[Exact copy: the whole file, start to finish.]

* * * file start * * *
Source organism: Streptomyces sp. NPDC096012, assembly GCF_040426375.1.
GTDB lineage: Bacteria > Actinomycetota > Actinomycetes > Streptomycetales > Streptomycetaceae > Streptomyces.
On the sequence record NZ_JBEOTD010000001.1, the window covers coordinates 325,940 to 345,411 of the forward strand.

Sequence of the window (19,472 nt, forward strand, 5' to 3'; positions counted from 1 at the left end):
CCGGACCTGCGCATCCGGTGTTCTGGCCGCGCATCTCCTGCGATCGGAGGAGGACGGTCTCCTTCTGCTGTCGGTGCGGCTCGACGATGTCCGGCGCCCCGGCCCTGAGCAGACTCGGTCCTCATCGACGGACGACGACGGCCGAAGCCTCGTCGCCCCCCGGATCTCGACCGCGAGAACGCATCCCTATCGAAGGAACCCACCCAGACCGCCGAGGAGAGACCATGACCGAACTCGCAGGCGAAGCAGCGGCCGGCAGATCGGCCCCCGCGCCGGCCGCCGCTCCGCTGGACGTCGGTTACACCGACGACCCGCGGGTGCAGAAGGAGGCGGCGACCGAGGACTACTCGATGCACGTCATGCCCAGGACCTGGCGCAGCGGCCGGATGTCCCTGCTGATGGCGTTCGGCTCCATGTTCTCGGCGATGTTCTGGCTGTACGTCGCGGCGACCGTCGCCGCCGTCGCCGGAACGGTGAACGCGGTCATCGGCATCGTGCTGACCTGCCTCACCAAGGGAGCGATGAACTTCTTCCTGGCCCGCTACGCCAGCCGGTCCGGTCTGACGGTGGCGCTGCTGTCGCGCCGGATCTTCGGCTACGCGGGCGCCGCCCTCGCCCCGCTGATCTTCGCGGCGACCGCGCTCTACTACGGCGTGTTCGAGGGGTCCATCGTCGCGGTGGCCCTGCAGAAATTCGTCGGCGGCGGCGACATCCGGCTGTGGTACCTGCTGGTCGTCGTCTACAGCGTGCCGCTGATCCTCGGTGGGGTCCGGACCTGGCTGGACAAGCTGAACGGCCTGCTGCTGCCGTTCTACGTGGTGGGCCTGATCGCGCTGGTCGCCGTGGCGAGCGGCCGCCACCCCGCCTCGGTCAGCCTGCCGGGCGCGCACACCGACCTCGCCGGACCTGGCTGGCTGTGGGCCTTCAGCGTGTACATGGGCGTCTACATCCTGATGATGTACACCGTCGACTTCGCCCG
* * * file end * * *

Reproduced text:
Source organism: Streptomyces sp. NPDC096012, assembly GCF_040426375.1.
GTDB lineage: Bacteria > Actinomycetota > Actinomycetes > Streptomycetales > Streptomycetaceae > Streptomyces.
On the sequence record NZ_JBEOTD010000001.1, the window covers coordinates 325,940 to 345,411 of the forward strand.

Sequence of the window (19,472 nt, forward strand, 5' to 3'; positions counted from 1 at the left end):
CCGGACCTGCGCATCCGGTGTTCTGGCCGCGCATCTCCTGCGATCGGAGGAGGACGGTCTCCTTCTGCTGTCGGTGCGGCTCGACGATGTCCGGCGCCCCGGCCCTGAGCAGACTCGGTCCTCATCGACGGACGACGACGGCCGAAGCCTCGTCGCCCCCCGGATCTCGACCGCGAGAACGCATCCCTATCGAAGGAACCCACCCAGACCGCCGAGGAGAGACCATGACCGAACTCGCAGGCGAAGCAGCGGCCGGCAGATCGGCCCCCGCGCCGGCCGCCGCTCCGCTGGACGTCGGTTACACCGACGACCCGCGGGTGCAGAAGGAGGCGGCGACCGAGGACTACTCGATGCACGTCATGCCCAGGACCTGGCGCAGCGGCCGGATGTCCCTGCTGATGGCGTTCGGCTCCATGTTCTCGGCGATGTTCTGGCTGTACGTCGCGGCGACCGTCGCCGCCGTCGCCGGAACGGTGAACGCGGTCATCGGCATCGTGCTGACCTGCCTCACCAAGGGAGCGATGAACTTCTTCCTGGCCCGCTACGCCAGCCGGTCCGGTCTGACGGTGGCGCTGCTGTCGCGCCGGATCTTCGGCTACGCGGGCGCCGCCCTCGCCCCGCTGATCTTCGCGGCGACCGCGCTCTACTACGGCGTGTTCGAGGGGTCCATCGTCGCGGTGGCCCTGCAGAAATTCGTCGGCGGCGGCGACATCCGGCTGTGGTACCTGCTGGTCGTCGTCTACAGCGTGCCGCTGATCCTCGGTGGGGTCCGGACCTGGCTGGACAAGCTGAACGGCCTGCTGCTGCCGTTCTACGTGGTGGGCCTGATCGCGCTGGTCGCCGTGGCGAGCGGCCGCCACCCCGCCTCGGTCAGCCTGCCGGGCGCGCACACCGACCTCGCCGGACCTGGCTGGCTGTGGGCCTTCAGCGTGTACATGGGCGTCTACATCCTGATGATGTACACCGTCGACTTCGCCCG